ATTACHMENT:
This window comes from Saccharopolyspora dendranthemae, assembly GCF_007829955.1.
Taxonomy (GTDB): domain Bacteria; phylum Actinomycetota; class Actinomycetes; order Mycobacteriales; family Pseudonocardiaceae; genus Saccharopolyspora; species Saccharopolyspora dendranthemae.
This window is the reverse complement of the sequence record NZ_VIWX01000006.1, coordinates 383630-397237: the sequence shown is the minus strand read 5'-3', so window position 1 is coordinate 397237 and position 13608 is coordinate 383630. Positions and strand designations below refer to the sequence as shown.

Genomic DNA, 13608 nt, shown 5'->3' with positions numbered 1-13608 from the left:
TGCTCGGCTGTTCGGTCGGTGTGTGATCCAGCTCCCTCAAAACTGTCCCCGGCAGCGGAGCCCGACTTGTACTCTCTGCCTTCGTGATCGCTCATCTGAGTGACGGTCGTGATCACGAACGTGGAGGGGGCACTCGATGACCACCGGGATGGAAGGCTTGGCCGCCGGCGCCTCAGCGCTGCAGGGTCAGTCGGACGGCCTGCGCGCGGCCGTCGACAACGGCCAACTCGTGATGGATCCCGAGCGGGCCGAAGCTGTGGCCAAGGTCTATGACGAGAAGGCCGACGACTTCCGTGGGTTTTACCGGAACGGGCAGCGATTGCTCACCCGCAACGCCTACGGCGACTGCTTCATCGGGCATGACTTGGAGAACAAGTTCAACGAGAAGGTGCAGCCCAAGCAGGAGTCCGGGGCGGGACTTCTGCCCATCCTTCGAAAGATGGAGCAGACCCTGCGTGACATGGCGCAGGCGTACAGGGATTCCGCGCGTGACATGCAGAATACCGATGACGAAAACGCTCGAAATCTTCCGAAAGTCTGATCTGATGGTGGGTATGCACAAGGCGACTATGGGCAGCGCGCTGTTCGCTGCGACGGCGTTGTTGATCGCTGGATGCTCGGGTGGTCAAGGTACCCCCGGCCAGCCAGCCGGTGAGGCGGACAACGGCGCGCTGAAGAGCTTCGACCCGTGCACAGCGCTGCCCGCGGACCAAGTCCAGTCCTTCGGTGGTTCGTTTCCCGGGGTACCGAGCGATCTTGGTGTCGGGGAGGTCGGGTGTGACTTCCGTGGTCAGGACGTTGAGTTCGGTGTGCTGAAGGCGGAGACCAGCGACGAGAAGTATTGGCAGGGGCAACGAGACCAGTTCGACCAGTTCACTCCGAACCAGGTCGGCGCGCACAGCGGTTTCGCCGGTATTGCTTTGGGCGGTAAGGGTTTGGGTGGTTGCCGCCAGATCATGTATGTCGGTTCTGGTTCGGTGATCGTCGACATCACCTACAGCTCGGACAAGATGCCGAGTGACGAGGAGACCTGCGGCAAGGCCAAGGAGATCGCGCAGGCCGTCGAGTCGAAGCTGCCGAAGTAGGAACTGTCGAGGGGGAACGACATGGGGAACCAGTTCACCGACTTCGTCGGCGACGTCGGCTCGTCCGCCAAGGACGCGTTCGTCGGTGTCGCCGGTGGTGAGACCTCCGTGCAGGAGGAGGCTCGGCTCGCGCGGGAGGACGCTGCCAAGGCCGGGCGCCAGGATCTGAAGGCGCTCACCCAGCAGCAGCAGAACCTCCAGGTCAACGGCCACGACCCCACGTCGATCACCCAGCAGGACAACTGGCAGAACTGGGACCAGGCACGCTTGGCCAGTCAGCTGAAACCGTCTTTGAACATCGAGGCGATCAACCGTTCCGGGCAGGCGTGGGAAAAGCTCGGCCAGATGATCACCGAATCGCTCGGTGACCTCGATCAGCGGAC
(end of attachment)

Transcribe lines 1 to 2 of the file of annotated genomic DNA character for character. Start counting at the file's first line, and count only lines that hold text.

This window comes from Saccharopolyspora dendranthemae, assembly GCF_007829955.1.
Taxonomy (GTDB): domain Bacteria; phylum Actinomycetota; class Actinomycetes; order Mycobacteriales; family Pseudonocardiaceae; genus Saccharopolyspora; species Saccharopolyspora dendranthemae.